Following the performance of René Lussier's Prise de terre (1997), a 13-minute piece that explored themes of the natural versus the electric through the examination of his guitar, Gilles Gobeil then presented his Point de passage (1997). This 12-minute prize-winning adaptation of HG Wells' The Time Machine -- a catalyst to the development of time travel in fiction when it was published in 1895 -- contained undeniable similarities to the evening's earlier performance of his work. While, overall, this piece adopted a more mechanical auditory aesthetic, Gobeil employed the now familiar drum-like washing machine march to similar effect as in his previous piece, establishing a pounding, daunting rhythmic flow that bled into ensuing gestures and climaxes. In this instance, it gave way to a more train-like rhythmic noise. This piece, too, was amplitudinally dynamic, transportive, and obscured of human presence. There was much spatial interplay between channels, oftentimes in a manner of call-and-response. Subtle drum rolls, rolling noise, percussive textures, and incessant gestures solidified Point de passage as another of Gobeil's decidedly kinetic, impatient, flights through sound.

Le contrat is a sprawling 66-minute epic that Lussier and Gobeil, collaborators of 28 years, were commissioned to execute in 1996, and began work on it then, not completing it until earlier in 2003. Like Point de passage, this too is an adaptation of a written work. It is inspired by and built according to the poetic architecture of Goethe's Faust, which itself took 30 years to write. As such, Le contrat duly required a significant amount of involvement in the construction of this piece, and it is certainly evident here. This piece is arranged in seventeen individual movements, each of which is separated from the next by a silent pause, that range in length from two minutes to twelve. Le contrat's credits cite the composers with every facet of composition from conception, research, and spatialization to synthesis and sound transformation, travel reminiscences, sensitive platform, luminous Achille and foot-tapping. René Lussier performed the instrumentation (guitar and daxophone) which is threaded recurrently throughout the duration of this piece, while varoius voices are heard to recite selections from the inspiration text on which Le contrat is built. This report will focus on two particular movements of the piece's seventeen that proved to be exemplary of the holistic piece, which is simply far too long to recount or even aptly summarize.

Firstly, Le duel, the twelfth movement begins notably with the very same washing machine-like percussive pounding that we heard in both of his preceding presentations. Here, it is again used to established an extremely dense listening atmosphere which continues with the development of this passage, although it is subject to a similarly disruptive flow of sound vignettes as those listed above. Interruptive horse-produced noises and flowery orchestral gestures define one component of this three minute movement, however, the most notable aspect emerges in the appearance of mimetic guitar sounds. Many rhythmic, stacatto guitar strikes of dissonant tone occur throughout. But what was especially impressive was their accompaniment by metallic, knife-scraping sounds that seemed to occur in time with each spastic guitar strum, and further enhance its rhythmic feel. This portion exhibited little processing, but meticulously obsessive arrangement that worked to great effect, as if both sounds were produced at once by some deranged musician. Similarly, piano clusters were joined complicitly by a strident, high frequency scream that emphasized the piano's daunting melody and focus in a mid-rich pitch range. As a whole, this endlessly kinetic, and again impatient situation of sounds was exemplary of Gobeil's earlier work in the evening, but particularly highlit by the presence of the guitar.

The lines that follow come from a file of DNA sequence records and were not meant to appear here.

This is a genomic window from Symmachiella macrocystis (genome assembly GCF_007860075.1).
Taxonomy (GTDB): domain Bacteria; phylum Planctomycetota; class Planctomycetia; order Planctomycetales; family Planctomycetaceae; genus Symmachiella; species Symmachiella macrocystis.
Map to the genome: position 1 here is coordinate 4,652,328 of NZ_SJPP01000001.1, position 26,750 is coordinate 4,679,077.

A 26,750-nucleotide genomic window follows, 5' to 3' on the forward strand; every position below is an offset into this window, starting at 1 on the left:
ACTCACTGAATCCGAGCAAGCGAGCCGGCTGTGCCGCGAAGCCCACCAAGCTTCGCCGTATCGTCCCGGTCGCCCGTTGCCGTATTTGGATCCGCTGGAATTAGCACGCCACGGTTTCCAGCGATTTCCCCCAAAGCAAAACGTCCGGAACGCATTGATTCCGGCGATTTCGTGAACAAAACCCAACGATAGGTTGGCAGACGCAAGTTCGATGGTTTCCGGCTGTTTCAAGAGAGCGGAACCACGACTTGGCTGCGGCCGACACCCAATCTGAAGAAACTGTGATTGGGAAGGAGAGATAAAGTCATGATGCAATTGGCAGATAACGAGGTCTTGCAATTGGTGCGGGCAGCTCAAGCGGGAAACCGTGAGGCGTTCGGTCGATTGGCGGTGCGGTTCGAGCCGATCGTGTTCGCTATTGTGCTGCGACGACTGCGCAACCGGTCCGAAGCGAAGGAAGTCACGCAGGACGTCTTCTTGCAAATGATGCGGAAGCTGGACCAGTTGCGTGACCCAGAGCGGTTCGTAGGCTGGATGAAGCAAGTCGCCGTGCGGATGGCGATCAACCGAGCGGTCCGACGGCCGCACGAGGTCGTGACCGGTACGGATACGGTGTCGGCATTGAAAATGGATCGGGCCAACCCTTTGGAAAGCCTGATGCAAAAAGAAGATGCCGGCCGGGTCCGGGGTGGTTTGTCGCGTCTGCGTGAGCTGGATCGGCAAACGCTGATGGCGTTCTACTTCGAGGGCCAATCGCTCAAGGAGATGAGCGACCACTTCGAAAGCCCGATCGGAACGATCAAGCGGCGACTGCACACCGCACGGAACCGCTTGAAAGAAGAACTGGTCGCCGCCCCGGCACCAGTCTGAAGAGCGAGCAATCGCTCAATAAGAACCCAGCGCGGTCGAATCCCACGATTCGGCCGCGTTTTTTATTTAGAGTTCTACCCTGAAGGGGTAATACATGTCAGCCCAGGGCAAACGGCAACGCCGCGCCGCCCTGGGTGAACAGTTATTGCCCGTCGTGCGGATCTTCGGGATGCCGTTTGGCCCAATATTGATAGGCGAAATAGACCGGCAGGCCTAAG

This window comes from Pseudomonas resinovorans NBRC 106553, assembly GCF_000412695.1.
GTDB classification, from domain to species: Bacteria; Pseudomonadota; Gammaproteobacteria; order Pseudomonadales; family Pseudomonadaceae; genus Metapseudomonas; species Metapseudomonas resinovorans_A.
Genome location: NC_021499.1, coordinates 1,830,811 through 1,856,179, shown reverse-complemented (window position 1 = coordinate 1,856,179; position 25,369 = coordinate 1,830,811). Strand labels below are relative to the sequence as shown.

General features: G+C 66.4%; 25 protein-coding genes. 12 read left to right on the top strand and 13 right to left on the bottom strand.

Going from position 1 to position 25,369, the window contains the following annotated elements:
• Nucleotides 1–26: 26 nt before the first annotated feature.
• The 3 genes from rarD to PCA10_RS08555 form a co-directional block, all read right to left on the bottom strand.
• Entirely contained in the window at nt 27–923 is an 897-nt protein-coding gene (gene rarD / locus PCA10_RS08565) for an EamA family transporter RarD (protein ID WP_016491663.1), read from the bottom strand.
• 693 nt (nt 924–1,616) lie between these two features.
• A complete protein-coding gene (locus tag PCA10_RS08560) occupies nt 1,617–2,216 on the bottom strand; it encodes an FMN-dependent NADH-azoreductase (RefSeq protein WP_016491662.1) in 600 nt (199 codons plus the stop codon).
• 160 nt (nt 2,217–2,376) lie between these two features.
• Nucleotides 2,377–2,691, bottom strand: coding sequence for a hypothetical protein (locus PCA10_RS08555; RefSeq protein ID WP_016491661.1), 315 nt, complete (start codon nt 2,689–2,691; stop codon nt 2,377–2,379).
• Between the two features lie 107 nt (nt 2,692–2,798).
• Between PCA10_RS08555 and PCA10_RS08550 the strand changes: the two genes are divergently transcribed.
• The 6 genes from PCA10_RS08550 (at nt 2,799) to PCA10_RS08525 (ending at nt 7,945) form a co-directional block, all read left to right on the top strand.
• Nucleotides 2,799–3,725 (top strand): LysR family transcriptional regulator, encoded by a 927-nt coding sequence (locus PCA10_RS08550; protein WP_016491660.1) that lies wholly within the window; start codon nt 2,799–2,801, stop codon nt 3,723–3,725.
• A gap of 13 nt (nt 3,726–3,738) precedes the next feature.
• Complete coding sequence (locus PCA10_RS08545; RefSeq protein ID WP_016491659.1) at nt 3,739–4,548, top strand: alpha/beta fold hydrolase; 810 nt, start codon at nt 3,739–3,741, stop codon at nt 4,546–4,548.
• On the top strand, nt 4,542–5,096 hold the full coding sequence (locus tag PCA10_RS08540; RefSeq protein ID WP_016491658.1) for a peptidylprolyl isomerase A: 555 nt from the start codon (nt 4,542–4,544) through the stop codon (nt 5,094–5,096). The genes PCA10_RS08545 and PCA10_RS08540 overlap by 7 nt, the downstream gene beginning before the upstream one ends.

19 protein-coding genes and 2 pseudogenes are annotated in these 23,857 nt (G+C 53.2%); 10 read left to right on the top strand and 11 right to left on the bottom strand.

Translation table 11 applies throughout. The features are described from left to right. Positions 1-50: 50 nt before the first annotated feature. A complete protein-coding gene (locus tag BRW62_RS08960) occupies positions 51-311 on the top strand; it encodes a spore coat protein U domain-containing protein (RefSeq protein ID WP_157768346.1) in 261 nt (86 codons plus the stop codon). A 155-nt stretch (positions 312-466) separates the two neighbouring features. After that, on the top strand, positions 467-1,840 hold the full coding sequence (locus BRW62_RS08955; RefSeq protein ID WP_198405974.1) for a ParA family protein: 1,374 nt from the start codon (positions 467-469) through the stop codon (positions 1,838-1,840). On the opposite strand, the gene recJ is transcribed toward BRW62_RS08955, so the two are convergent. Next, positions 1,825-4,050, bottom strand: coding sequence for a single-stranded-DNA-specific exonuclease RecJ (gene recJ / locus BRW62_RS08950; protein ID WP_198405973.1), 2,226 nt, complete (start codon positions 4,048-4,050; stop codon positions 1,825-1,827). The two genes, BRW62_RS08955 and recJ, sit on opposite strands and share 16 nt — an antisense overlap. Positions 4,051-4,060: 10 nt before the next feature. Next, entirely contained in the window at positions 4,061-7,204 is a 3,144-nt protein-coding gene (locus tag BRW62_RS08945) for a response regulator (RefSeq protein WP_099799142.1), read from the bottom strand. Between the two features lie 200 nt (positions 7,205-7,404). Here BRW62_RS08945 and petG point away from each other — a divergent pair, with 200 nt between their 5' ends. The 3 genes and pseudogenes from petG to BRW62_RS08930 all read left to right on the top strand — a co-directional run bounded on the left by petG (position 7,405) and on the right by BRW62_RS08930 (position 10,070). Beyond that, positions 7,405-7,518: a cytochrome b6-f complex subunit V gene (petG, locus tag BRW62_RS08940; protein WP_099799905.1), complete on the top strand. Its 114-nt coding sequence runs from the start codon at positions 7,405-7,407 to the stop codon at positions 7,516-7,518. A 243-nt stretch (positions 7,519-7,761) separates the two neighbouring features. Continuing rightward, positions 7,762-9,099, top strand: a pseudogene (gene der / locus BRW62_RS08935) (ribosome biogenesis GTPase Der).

The concluding movement of Le contrat entitled L'ecolier is a roughly two-minute segment which displayed a similar instrumental focus as heard in Le duel and throughout the holistic piece. Here, concentration was placed on the development of alternately ascending and descending piano gestures that affected a more melodic, if not still rhythmically offset coda to the epic piece. These piano clusters were again timely joined by distant, puerile screams from female voices that established a veritable circus-like atmosphere, both playful and daunting. In addition to the piano, there seemed to be tonal clusters of different vibraphones, mass structures of screaming, various vocal noise, and other vocal presence. The movement contains brief voiced segments of Goethe's poem, thereby delving further into the vocal basis of this and other of Le contrat's movements. However, one of the most strikingly personal additions to the considerably more patient sonic palatte that Gobeil and Lussier employ here, is the inclusion of subtle breathing sounds and infinitesemal percussive looping of hands rubbing coldly against each other. Whereas much of Le contrat was an experience in sweeping gestures of grand sound, the composers appropriately end the journey with a more relaxed, resolvent, reflective passage that is amplitudinally economic yet minutely rich in detail. The 66-minute challenge ends abruptly and hesitantly, chugging to a stop with descending piano runs, rubbing hands, distant screams, and a meow, all heard separately, quietly, standing out from Gobeil's (and Lussier's) normally cluttered field of sound. Perhaps they just needed the space and time to stretch out.

Jonathan L. Shedletzky